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Saturday, Oct. 14, 2006
Haircuts, sumo stars and amateurs in Osaka
By MARK BUCKTON
Special to The Japan Times
Autumn is a time of change for the Japanese. Summer clothes are put away and sightings of thicker, woollier garments become increasingly common. The mercury encounters a daily struggle to stay first above 20 degrees then above 10, and the country collectively takes its foot off the pedal.
Sumo largely follows suit as the sumotori, fans and general atmosphere surrounding the national sport seem to slip down a gear or two. Even the upcoming Kyushu Basho is seen by some fans as no more than an end-of-year wind-down, carrying little weight or importance (although let's not forget that it was the yokozuna's 2005 victory in Fukuoka that gave him a "six in one calendar year" run of yusho and assured him of a place in the history books).
So, before everyone's mind turns to plastic Christmas trees, strawberry-topped sponge cakes and KFC's very best fried chicken pretending to be turkey, on with the sumo -- or at least what there is of it right now.
The weekend after the Aki Basho a couple of former sekitori -- Wakanoyama on Saturday and Hayateumi on Sunday -- underwent the ritual hair-lopping ceremony that officially ended their active sumo careers. A week later it was the turn of the only known rikishi to date capable of conversing in sign language -- Takanotsuru of Naruto Beya. Both Wakanoyama (Musashigawa Beya) and Takanotsuru will be staying in sumo to help break in the next generation. Hayateumi, on the other hand, opted for the get-out clauseand has already departed the Japan Sumo Association.
Meanwhile, to the northeast of sumo's Ryogoku heartland, the rikishi of Shikoroyama Beya, senior man Homashoincluded, are getting ready to up sticks and move south to Kiyosumi in Tokyo's Koto-ku. Presumably they aren't too keen on spending another winter in the makeshift keikoba-cum-cow-shed they currently train in and rumor has it a few local cows are now looking forward to getting their shed back!
Baruto -- and the progress on his recovery following an Akibasho knee injury -- has been of concern to some, as has the shoulder injury Mokonami of Tatsunami Beya picked up almost as soon as I'd predicted that he'd not be long for Juryo.Ironically I may (technically) be spot on, as another bad basho could see him back in Makushita.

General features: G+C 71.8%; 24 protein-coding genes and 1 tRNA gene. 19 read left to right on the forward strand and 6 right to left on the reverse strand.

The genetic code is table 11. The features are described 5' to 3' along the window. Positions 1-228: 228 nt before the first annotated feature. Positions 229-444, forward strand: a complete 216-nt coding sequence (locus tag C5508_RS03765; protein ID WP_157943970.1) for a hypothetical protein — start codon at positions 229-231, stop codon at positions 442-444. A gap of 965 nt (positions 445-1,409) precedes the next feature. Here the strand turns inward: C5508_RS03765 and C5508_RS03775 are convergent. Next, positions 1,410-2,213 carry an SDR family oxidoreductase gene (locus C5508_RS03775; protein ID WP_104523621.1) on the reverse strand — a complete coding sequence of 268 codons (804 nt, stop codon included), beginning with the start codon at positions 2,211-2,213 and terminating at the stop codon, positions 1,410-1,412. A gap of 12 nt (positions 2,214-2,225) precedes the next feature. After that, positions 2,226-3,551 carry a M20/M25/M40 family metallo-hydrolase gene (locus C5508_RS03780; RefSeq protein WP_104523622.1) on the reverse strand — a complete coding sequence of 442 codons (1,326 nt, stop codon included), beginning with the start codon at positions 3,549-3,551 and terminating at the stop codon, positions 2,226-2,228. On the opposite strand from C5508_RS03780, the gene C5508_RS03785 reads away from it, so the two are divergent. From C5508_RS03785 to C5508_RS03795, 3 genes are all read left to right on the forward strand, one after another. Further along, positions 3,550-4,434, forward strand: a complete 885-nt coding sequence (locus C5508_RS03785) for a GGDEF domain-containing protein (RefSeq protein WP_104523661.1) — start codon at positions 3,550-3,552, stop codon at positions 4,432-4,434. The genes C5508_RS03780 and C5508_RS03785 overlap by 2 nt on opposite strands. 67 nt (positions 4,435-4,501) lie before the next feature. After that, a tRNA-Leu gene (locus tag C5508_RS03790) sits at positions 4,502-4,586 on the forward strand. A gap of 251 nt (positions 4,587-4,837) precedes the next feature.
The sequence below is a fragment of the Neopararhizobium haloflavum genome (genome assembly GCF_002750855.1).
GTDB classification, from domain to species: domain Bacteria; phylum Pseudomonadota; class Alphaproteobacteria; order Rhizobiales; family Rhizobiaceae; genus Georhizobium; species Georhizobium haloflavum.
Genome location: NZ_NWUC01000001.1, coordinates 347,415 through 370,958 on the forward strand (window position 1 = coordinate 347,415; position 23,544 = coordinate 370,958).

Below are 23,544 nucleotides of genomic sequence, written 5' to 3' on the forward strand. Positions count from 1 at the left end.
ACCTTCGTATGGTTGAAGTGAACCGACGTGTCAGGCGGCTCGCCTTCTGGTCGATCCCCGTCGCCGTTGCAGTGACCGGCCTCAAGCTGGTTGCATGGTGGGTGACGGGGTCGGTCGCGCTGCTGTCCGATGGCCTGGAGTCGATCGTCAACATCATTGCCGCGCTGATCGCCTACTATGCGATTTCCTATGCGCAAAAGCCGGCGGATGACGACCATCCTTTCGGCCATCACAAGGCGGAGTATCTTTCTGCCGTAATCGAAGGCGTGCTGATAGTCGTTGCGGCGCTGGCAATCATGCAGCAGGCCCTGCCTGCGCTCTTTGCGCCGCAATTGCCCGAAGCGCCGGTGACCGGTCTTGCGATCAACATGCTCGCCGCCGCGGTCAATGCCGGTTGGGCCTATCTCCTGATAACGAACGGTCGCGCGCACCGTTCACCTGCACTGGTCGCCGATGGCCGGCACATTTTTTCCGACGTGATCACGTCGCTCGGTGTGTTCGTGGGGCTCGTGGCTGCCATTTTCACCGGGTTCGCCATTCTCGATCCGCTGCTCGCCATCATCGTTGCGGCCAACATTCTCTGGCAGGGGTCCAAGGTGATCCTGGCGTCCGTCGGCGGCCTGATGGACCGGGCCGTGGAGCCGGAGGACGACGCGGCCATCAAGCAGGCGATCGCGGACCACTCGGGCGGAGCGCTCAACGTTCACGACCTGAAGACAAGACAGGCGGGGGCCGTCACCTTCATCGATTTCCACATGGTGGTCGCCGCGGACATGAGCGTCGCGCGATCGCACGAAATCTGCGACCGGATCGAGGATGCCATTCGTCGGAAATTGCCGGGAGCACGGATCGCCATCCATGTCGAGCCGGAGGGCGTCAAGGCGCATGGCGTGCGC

Away from the dohyo, Ozumo has been pulling in more and more fans over the last couple of years, and it appears that its popularity is set to increase stateside. As diplomats of the sport, no one has really filled the slippers of former okozuna Akebono and his one-time tsuna-wearing counterpart Musashimaru since 2003. Recently,though, both men took part in the filming of the latest "Ocean's" movie according to one fan of the sport, who happened to be an extra in the movie who was only too keen to share the experience online. Hardly the fighters they once were, they still know the moves and will once again be taking a slice of the sport into millions of American homes-- even if only as bit players this time.
In addition to sumo on the big screen, Tongan rikishi Minaminoshima of Musashigawa Beya has been starring on a reality-TV type show on MTV. Minaminoshima is a five-year veteran of the sport but likely won't ever make it beyond the Makushita rankings so he can at least enjoy his 15 minutes of fame this way.
In amateur sumo, southern Osaka and the city of Sakai will, on Sunday, host the 14th Sumo World Championships and the 5th Shinsumo World Championships, and these bouts are definitely worth more than a casual gander. The event launched the careers of several of today's top professionals: Dejima, Kotomitsuki, Takamisakari and Kakizoe to name but a few on the Japanese side; Russianrikishi Roho in the foreign ranks. Numerous other Japanese and foreign rikishi have taken part in the Junior Sumo World Championships over the years, but Sunday's event is essentially the creme de la creme of adult amateur sumo ona global scale.
China (four competitors), Ireland (one) and Israel (two) will all be participating for the first time at this level but those in the amateur sumo "know" will be looking to the eastern European nations, Russia or even Mongolia to break Japanese dominance of the event and give the hosts a run for their money. As ever, only time will tell.
Interested? Head to Ohama Sumojo in Sakai City; not farfrom Sakai Station on the Nankai Line, anytime after 9 a.m.on Oct 15.